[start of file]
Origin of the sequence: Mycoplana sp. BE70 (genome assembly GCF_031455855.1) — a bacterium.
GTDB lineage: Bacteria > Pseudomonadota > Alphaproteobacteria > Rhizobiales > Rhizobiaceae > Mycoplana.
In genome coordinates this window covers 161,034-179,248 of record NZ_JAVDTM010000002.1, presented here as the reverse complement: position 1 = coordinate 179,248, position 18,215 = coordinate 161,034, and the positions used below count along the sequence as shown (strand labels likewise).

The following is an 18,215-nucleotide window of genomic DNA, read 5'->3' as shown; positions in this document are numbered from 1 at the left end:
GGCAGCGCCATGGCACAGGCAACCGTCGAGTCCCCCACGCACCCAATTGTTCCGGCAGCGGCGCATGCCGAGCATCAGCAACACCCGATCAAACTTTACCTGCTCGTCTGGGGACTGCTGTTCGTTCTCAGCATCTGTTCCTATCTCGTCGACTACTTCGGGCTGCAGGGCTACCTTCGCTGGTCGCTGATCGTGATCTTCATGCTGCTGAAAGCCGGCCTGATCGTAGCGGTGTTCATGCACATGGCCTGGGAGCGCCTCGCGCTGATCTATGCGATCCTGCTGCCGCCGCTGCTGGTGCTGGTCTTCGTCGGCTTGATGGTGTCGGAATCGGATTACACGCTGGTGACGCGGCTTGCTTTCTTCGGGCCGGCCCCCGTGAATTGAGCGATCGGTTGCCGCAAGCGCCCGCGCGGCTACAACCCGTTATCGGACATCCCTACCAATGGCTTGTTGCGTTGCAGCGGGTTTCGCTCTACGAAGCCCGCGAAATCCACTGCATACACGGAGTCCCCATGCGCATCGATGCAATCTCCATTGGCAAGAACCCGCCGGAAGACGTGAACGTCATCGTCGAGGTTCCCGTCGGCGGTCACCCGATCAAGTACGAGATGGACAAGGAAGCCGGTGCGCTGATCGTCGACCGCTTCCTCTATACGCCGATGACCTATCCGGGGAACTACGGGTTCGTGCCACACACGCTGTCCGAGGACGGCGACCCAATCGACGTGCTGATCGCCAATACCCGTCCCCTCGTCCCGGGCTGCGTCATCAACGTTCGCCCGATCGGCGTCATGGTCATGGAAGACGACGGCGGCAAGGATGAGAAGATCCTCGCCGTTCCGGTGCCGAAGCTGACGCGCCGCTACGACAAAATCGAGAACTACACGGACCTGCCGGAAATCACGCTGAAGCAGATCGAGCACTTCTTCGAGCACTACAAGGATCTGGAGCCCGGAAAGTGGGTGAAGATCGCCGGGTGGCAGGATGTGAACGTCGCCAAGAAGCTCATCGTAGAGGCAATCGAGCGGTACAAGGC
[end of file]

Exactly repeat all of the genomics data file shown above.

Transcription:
Origin of the sequence: Mycoplana sp. BE70 (genome assembly GCF_031455855.1) — a bacterium.
GTDB lineage: Bacteria > Pseudomonadota > Alphaproteobacteria > Rhizobiales > Rhizobiaceae > Mycoplana.
In genome coordinates this window covers 161,034-179,248 of record NZ_JAVDTM010000002.1, presented here as the reverse complement: position 1 = coordinate 179,248, position 18,215 = coordinate 161,034, and the positions used below count along the sequence as shown (strand labels likewise).

The following is an 18,215-nucleotide window of genomic DNA, read 5'->3' as shown; positions in this document are numbered from 1 at the left end:
GGCAGCGCCATGGCACAGGCAACCGTCGAGTCCCCCACGCACCCAATTGTTCCGGCAGCGGCGCATGCCGAGCATCAGCAACACCCGATCAAACTTTACCTGCTCGTCTGGGGACTGCTGTTCGTTCTCAGCATCTGTTCCTATCTCGTCGACTACTTCGGGCTGCAGGGCTACCTTCGCTGGTCGCTGATCGTGATCTTCATGCTGCTGAAAGCCGGCCTGATCGTAGCGGTGTTCATGCACATGGCCTGGGAGCGCCTCGCGCTGATCTATGCGATCCTGCTGCCGCCGCTGCTGGTGCTGGTCTTCGTCGGCTTGATGGTGTCGGAATCGGATTACACGCTGGTGACGCGGCTTGCTTTCTTCGGGCCGGCCCCCGTGAATTGAGCGATCGGTTGCCGCAAGCGCCCGCGCGGCTACAACCCGTTATCGGACATCCCTACCAATGGCTTGTTGCGTTGCAGCGGGTTTCGCTCTACGAAGCCCGCGAAATCCACTGCATACACGGAGTCCCCATGCGCATCGATGCAATCTCCATTGGCAAGAACCCGCCGGAAGACGTGAACGTCATCGTCGAGGTTCCCGTCGGCGGTCACCCGATCAAGTACGAGATGGACAAGGAAGCCGGTGCGCTGATCGTCGACCGCTTCCTCTATACGCCGATGACCTATCCGGGGAACTACGGGTTCGTGCCACACACGCTGTCCGAGGACGGCGACCCAATCGACGTGCTGATCGCCAATACCCGTCCCCTCGTCCCGGGCTGCGTCATCAACGTTCGCCCGATCGGCGTCATGGTCATGGAAGACGACGGCGGCAAGGATGAGAAGATCCTCGCCGTTCCGGTGCCGAAGCTGACGCGCCGCTACGACAAAATCGAGAACTACACGGACCTGCCGGAAATCACGCTGAAGCAGATCGAGCACTTCTTCGAGCACTACAAGGATCTGGAGCCCGGAAAGTGGGTGAAGATCGCCGGGTGGCAGGATGTGAACGTCGCCAAGAAGCTCATCGTAGAGGCAATCGAGCGGTACAAGGC